aham brahma asmi expresses an identity between the real ‘I’ within the indi-vidual and the Supreme Transcendental brahman, viz., the Universal Self. Atman is the innermost reality within ourselves. Brahman is the utmost reality behind the universe. The implicit meaning of aham in the mahavakya is the Self without the upadhis which are in association with the individual JIva. In fact without anything that one can attribute to oneself. Brahman of course is the Supreme Absolute without the upAdhi of mAyA . That is why when brahman is described in the U. it keeps on saying, it is not this, it is not this, it is none of the things which can be specified or attributed. Because any such specification or attribution brings mAyA into the picture. mahavakya says there are no two things ‘I’ and ‘Brahman’. There is only one. This realisation is supposed to be born out of self-experience and so it is anubhavavAkya
For the lakshana mahavakya prajnAnaM brahma the context is the question: Who is this Self whom we desire to worship? Is He the Self by which we see and hear? Is he the heart and mind by which we perceive? The answer comes: No, these are but adjuncts of the Self. The Self itself is Pure Consciousness. He is Brahman. He is God, He is Brahma, He is Indra, He is all Gods, He is the reality behind the five elements, all that is born, everything that breathes all beings, great or small. The reality behind all these is Brahman, who is pure Consciousness. The Sanskrit used here is pregnant with meaning: prajnA-netraM, prajne pratishhTitaM are the two epithets used. prajnA is Consciousness that is the same as brahman . netra is that by which one is gifted by nature with substance. netra is also that by which one is impelled to one’s natural activity; therefore that which has Consciousness as the giver of its substance or as its impeller is prajnAnetram. U. says everything animate or inanimate, moving or unmoving, all are prajnAnetraM. They are all established (pratishhTitaM) in Consciousness, That is, they are all supported by Brahman during creation, existence and dissolution. they exist only through Consciousness, they work through, guided by, Consciousness,their foundation, support is Consciousness. Brahman is Consciousness and Consciousness is Brahman.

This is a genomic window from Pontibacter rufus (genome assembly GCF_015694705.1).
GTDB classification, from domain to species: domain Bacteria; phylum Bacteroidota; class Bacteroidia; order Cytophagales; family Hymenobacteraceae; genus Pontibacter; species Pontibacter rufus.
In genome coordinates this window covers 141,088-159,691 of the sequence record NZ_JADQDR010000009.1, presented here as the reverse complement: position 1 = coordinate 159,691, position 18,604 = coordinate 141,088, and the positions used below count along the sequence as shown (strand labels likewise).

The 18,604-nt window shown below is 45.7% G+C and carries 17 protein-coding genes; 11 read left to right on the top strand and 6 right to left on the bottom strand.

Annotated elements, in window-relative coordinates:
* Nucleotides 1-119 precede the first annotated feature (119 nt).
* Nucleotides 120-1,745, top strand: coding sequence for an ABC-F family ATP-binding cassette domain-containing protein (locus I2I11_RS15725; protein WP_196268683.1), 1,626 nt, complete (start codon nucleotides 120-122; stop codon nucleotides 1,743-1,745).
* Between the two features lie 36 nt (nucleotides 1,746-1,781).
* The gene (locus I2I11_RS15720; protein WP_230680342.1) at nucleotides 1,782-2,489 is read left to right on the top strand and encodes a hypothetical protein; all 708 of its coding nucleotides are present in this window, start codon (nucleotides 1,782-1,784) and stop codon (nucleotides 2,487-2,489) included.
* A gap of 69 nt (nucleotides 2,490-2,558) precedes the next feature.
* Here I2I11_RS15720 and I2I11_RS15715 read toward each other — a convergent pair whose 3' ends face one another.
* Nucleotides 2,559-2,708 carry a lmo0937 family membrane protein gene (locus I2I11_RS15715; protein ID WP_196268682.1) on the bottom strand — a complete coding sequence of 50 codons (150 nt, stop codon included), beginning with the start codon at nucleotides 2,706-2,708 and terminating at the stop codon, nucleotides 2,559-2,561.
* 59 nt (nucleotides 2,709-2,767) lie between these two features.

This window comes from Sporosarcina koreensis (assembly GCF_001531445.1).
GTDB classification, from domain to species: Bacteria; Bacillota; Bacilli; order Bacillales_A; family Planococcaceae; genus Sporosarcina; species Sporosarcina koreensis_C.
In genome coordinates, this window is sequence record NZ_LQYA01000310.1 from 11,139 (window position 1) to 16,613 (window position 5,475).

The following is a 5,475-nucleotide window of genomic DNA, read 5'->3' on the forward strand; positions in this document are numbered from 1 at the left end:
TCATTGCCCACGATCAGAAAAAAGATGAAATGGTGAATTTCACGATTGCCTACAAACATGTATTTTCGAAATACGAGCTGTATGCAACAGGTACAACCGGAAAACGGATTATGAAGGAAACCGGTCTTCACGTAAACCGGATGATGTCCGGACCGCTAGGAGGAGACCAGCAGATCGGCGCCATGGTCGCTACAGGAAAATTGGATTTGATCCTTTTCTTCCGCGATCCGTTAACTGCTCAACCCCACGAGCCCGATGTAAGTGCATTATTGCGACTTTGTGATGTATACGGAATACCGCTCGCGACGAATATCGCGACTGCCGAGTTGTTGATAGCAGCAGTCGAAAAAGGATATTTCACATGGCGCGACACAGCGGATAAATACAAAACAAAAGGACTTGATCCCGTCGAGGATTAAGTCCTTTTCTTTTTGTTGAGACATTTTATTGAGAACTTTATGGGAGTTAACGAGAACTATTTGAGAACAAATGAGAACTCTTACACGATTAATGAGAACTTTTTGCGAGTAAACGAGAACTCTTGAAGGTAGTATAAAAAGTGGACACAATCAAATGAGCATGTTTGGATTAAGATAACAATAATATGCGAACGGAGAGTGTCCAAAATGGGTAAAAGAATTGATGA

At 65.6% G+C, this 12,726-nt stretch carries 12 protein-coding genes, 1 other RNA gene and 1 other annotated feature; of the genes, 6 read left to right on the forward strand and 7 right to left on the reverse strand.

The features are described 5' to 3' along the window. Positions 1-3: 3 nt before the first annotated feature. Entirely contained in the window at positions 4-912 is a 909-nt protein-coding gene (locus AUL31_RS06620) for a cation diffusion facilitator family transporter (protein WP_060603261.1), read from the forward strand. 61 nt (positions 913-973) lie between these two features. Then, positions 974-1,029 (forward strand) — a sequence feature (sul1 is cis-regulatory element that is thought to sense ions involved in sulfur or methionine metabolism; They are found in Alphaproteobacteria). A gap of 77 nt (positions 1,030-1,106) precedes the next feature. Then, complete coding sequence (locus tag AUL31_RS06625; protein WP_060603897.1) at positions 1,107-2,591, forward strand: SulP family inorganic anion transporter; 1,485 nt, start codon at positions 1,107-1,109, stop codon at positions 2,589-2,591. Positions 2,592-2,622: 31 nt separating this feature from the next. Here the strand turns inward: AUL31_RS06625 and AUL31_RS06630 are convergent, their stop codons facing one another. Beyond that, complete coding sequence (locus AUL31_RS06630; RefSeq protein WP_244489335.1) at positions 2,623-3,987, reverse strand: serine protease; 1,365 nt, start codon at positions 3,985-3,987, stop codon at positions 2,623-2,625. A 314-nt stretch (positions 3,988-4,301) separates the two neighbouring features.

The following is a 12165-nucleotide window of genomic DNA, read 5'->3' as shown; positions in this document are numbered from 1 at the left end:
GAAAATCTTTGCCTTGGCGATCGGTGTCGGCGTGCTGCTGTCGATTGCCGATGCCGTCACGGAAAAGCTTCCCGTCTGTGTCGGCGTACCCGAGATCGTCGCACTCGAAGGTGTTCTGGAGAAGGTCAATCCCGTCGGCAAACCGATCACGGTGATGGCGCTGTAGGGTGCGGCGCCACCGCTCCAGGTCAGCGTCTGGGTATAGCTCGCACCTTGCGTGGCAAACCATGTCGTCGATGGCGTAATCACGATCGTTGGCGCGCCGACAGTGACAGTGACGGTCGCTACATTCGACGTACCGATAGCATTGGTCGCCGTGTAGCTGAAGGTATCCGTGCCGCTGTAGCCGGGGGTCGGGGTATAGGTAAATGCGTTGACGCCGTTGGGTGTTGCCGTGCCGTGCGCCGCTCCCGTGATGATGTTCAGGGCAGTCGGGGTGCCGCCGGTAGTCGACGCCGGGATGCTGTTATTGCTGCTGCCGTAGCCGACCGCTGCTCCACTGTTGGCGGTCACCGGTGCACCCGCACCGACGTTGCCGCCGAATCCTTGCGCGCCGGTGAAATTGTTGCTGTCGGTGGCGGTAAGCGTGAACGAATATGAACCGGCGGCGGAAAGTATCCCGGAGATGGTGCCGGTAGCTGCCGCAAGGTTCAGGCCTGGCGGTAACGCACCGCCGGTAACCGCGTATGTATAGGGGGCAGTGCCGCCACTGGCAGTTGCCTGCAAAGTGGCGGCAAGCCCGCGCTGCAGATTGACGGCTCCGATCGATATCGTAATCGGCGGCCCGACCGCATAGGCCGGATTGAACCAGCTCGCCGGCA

This Self is Brahman: ayam AtmA brahma.